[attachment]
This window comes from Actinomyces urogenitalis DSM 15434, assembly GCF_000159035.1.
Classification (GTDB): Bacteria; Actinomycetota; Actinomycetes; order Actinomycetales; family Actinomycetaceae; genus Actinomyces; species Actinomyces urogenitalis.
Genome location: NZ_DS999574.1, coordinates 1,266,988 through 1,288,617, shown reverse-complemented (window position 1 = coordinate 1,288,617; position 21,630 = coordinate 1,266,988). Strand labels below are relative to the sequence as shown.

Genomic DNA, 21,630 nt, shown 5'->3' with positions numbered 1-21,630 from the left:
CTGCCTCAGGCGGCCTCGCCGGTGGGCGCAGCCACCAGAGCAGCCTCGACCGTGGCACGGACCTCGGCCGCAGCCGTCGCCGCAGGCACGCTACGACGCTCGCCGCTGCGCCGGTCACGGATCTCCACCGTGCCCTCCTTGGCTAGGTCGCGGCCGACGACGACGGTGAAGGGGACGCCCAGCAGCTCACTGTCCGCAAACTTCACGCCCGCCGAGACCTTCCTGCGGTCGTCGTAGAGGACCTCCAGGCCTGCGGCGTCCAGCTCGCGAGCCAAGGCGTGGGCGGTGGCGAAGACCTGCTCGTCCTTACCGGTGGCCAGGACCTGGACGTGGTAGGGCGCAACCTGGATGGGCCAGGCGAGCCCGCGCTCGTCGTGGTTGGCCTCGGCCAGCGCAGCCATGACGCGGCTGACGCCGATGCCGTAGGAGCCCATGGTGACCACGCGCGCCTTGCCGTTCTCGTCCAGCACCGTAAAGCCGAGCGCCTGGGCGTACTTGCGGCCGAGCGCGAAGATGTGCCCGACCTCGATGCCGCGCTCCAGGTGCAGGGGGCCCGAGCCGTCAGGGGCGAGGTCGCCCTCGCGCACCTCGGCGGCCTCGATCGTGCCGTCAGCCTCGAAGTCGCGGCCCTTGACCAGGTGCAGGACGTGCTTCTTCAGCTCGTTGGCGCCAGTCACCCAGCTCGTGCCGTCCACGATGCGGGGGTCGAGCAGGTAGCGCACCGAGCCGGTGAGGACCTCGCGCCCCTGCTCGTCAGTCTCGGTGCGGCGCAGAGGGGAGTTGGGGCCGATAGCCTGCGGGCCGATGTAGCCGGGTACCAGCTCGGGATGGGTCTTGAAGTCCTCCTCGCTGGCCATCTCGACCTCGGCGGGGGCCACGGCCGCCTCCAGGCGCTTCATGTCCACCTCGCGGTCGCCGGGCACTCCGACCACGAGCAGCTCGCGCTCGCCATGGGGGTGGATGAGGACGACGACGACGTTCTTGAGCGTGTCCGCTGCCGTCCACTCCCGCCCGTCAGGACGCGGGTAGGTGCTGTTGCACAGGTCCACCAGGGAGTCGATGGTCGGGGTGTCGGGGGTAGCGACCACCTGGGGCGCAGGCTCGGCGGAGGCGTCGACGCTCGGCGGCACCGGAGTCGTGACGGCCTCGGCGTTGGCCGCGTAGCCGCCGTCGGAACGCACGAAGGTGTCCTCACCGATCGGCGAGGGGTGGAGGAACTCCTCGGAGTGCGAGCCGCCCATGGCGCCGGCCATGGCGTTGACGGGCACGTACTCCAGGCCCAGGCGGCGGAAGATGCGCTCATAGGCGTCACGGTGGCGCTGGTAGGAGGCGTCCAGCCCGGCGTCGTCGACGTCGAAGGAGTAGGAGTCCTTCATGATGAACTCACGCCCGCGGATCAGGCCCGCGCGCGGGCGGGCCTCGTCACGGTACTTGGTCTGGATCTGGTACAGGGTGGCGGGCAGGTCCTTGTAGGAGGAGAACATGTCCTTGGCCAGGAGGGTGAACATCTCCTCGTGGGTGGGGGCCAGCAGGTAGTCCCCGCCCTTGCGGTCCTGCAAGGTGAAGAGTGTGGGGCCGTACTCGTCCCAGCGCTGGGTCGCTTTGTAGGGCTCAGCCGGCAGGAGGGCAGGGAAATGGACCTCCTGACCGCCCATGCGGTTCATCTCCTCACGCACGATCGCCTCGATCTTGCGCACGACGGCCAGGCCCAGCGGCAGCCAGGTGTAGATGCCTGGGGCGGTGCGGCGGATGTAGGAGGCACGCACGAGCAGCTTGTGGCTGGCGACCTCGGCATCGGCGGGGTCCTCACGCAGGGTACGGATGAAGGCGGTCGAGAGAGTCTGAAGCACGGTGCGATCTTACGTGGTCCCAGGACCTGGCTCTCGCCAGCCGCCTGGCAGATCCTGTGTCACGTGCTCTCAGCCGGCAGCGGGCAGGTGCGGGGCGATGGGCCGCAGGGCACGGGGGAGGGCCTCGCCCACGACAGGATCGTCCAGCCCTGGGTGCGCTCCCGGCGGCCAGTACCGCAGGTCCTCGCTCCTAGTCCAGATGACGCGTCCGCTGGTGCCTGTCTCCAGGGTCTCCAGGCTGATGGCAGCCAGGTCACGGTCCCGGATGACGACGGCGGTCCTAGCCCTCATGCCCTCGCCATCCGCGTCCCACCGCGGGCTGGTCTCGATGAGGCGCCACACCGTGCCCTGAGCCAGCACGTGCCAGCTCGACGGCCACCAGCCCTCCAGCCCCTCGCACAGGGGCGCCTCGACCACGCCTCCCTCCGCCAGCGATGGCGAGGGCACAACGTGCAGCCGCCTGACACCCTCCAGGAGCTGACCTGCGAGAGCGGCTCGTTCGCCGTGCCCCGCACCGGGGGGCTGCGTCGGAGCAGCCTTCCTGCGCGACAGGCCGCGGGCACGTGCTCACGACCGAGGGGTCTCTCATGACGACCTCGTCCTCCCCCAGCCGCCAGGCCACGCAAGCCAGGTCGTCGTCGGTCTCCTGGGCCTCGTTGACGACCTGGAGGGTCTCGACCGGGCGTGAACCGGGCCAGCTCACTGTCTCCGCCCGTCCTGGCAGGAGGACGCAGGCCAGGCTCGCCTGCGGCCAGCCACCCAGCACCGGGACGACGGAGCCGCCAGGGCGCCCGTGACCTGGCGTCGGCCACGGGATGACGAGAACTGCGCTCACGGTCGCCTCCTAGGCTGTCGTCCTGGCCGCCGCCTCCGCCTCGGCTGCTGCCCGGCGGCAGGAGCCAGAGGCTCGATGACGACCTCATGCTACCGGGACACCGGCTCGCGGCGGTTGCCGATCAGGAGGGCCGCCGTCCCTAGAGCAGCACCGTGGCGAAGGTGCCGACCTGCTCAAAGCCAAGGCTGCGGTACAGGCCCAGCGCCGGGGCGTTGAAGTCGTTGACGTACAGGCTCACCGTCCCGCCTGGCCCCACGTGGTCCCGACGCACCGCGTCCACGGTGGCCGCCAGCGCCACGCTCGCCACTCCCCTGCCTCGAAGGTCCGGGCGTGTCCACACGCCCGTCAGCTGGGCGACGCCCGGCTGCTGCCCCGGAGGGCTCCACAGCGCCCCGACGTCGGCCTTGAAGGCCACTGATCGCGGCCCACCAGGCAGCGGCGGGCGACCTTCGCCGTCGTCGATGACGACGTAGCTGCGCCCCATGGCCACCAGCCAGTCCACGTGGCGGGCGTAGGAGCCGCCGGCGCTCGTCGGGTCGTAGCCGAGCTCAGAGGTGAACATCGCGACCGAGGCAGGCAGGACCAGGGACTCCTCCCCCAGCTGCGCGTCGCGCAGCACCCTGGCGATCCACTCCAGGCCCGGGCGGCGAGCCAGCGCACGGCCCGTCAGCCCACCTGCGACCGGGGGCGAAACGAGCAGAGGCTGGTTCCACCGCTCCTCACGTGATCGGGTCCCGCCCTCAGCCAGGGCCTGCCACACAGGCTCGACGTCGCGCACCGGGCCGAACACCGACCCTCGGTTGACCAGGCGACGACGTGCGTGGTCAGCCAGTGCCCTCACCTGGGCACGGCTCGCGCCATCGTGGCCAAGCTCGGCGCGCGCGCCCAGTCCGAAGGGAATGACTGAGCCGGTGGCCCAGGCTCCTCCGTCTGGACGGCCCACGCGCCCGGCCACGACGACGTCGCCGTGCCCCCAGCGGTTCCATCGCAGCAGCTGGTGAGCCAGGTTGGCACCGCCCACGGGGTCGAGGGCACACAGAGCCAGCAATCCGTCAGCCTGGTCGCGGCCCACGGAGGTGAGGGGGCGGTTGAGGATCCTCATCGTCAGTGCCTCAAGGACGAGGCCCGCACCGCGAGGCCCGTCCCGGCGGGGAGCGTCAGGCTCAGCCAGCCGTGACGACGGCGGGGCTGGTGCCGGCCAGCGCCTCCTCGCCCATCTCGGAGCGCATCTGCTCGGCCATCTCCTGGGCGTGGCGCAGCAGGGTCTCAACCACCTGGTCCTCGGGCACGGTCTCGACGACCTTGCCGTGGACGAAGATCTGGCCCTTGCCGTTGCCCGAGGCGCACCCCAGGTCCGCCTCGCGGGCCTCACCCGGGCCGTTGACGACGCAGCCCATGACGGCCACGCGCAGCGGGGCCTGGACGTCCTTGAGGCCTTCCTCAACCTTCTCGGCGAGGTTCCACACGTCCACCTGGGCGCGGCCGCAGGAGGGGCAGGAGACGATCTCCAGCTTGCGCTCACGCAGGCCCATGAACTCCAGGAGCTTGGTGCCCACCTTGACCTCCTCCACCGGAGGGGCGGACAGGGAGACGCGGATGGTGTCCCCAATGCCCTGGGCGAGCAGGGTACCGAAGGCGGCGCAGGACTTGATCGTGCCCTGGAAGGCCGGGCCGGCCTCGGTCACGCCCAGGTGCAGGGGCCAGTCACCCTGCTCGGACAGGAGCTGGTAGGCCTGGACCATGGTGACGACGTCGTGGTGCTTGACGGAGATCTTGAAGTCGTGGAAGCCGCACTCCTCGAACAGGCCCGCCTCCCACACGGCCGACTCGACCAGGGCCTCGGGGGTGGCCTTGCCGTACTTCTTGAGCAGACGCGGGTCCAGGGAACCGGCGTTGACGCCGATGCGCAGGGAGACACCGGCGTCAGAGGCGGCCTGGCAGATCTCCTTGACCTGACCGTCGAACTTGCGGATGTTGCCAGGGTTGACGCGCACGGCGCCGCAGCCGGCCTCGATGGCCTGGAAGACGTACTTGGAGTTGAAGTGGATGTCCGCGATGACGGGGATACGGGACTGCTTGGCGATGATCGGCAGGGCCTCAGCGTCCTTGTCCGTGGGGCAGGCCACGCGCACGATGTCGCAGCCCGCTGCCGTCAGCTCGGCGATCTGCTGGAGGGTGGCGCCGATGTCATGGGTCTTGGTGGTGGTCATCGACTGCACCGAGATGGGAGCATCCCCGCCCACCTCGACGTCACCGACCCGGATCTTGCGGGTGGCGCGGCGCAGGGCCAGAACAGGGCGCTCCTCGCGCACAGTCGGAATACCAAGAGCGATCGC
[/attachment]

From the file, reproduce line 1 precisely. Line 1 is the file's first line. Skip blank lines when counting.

This window comes from Actinomyces urogenitalis DSM 15434, assembly GCF_000159035.1.